Why Is Mitt Romney Going to Poland?

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The erstwhile Eastern Bloc nation has a dim view of Obama and a connection to a lot of voters in the American heartland.

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Mitt Romney's foreign tour this week and next takes him to the United Kingdom, Israel, and Poland. The first two destinations make obvious political sense: Britain has a conservative government, the Olympics, and a lot of wealthy American bankers; Israel features more wealthy GOP donors and an opportunity to highlight President Obama's supposedly Israel-hostile policies to both American Jews and evangelical Christians. But what about Poland? Of all the countries on the map, why go there?

It turns out Poland is far from a random choice -- it's a destination with both geopolitical and domestic resonance for Romney. Here are some reasons his campaign likely chose it:

  • Missile defense: In 2009, the Obama administration scrapped George W. Bush's plans for a missile-defense shield in eastern Europe, infuriating the Poles. To make matters worse, the move leaked in the American press before the Polish government was notified. "Part of the Republican critique of the president's foreign policy has been that he hasn't stood up for our allies, and that was brought up quite a lot with the way the missile defense (cancellation) was rolled out," said James Lindsay, senior vice president at the Council on Foreign Relations. "The argument is that this left our Polish friends high and dry." Largely because of this issue, Poland is one of the least Obama-friendly countries in Europe: Just 50 percent of Poles say they have confidence in the American president, down from 62 percent in 2009.
  • Russia: Bush's proposed missile-defense shield was part of a general posture of hostility toward Russia, one that Obama has attempted to dial back with his "reset" of U.S.-Russian relations. Romney would take a much tougher line on Russia -- he has called it "without question our number-one geopolitical foe." This stance -- embraced by many American neoconservatives -- is likely to find many friends in Poland, where the political culture is dominated by residual anti-Soviet, and therefore anti-Russian, sentiment.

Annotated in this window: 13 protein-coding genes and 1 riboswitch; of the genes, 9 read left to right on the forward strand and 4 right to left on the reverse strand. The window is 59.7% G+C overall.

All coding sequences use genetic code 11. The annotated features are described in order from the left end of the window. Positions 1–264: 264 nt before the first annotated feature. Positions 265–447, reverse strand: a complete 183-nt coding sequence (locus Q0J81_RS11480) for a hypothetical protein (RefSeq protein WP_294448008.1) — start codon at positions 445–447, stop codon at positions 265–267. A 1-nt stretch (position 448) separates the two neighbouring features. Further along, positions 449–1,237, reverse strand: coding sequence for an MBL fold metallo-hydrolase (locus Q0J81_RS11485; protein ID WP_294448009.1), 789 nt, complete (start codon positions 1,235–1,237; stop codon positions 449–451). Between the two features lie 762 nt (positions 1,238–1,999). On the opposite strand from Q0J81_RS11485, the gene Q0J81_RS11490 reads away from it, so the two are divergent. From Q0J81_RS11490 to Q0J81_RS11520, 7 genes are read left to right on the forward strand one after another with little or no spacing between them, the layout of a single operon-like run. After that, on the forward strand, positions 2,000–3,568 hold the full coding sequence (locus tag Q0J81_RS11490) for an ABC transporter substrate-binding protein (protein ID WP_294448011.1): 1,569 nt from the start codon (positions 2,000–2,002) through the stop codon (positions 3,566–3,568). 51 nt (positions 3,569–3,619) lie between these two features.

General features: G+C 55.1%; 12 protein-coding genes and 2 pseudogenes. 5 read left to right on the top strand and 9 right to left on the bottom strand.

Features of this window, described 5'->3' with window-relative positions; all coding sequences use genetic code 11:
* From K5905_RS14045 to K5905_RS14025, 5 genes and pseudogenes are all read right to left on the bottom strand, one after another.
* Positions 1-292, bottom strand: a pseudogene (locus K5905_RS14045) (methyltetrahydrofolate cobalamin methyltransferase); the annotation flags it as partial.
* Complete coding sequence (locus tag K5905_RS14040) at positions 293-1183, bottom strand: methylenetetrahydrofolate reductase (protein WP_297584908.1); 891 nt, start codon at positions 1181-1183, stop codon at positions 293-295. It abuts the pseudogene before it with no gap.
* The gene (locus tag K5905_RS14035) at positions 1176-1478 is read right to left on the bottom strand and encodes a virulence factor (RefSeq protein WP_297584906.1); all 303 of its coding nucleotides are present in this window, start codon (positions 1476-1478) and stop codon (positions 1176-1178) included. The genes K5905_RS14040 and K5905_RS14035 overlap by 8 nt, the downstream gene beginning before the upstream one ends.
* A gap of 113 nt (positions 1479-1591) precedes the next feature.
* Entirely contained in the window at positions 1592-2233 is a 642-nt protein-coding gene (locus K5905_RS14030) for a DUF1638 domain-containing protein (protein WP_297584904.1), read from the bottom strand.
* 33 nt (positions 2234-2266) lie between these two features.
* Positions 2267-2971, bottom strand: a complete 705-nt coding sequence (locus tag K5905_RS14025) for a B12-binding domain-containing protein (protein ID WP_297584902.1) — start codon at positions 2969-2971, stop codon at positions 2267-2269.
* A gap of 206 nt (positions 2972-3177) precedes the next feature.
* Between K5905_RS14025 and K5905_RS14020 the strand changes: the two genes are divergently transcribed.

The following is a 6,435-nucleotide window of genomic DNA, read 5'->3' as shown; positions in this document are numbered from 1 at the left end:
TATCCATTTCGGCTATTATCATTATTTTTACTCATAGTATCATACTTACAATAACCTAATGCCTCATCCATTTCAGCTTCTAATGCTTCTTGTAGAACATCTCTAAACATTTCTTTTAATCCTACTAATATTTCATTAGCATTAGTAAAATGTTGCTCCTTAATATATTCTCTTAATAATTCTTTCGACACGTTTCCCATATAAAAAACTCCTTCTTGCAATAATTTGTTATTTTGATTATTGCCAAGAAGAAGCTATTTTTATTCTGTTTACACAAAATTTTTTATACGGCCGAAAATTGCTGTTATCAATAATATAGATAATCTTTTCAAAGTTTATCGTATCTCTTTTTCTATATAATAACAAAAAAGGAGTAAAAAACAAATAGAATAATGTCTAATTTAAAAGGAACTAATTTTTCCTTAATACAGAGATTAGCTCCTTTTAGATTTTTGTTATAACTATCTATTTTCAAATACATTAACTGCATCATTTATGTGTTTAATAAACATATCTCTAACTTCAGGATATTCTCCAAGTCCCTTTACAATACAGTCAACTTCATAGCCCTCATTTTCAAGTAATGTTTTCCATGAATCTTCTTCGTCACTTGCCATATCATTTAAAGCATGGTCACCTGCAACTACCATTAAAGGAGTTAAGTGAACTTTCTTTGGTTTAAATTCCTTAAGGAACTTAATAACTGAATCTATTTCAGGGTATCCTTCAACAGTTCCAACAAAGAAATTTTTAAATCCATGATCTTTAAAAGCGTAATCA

• Echoes of Reagan: While in Poland, Romney is scheduled to meet with former Polish president and Solidarity hero Lech Walesa. To American voters not affiliated with right-wing think tanks -- especially those over a certain age -- it's an unmistakable reminder of Ronald Reagan and the fall of the Iron Curtain. "Poland is a testament to the cause of freedom Ronald Reagan was associated with," Lindsay said. "It's optically, thematically, substantively consistent for Romney on that score." To hear Romney and some of his advisers tell it, the Cold War is still under way: Earlier this year, the candidate stumbled and referred to "the Soviets, excuse me, Russia;" an adviser, former Navy secretary John Lehman, told reporters on a conference call that "the Soviets" were "pushing into the Arctic;" and another Romney surrogate, Rich Williamson, just this week warned against "the Soviet Union."
  • Polish-American voters: Romney may be hoping to score points with American voters of Polish extraction, who happen to be concentrated in many of the Midwestern states that could be crucial to his campaign. As of the 2000 Census, the state with the largest proportion of Polish voters was Wisconsin, with a nearly 10 percent Polish-American population; Michigan, Pennsylvania, and New Hampshire were also in the top 10, and Ohio had more than 400,000 Polish Americans. These white ethnic Catholic voters are the classic Reagan Democrats who have soured on Obama, and whom Romney is trying to capture.
  • Where else would he go? Romney's stump speech routinely trashes Europe and European-style economic management as an extension of his critique of Obama's big-government ideology. (Given that about 90 percent of Romney's standard remarks focus on either asserting American superiority over the rest of the world or criticizing Obama -- which he's said he won't do while abroad -- it's hard to imagine what he says in a foreign speech at all.) If you think the British press has been rough on him so far, with headlines like "MITT THE TWIT" just for using the word "disconcerting," imagine how he'd be received in Germany, where Obama has an 87 percent approval rating, or France, where it's 86 percent. In fact, the only European country polled by Pew with a dimmer view of Obama than Poland was Greece -- and there are some obvious reasons not to campaign in Greece these days.
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Molly Ball is a staff writer covering national politics at The Atlantic.

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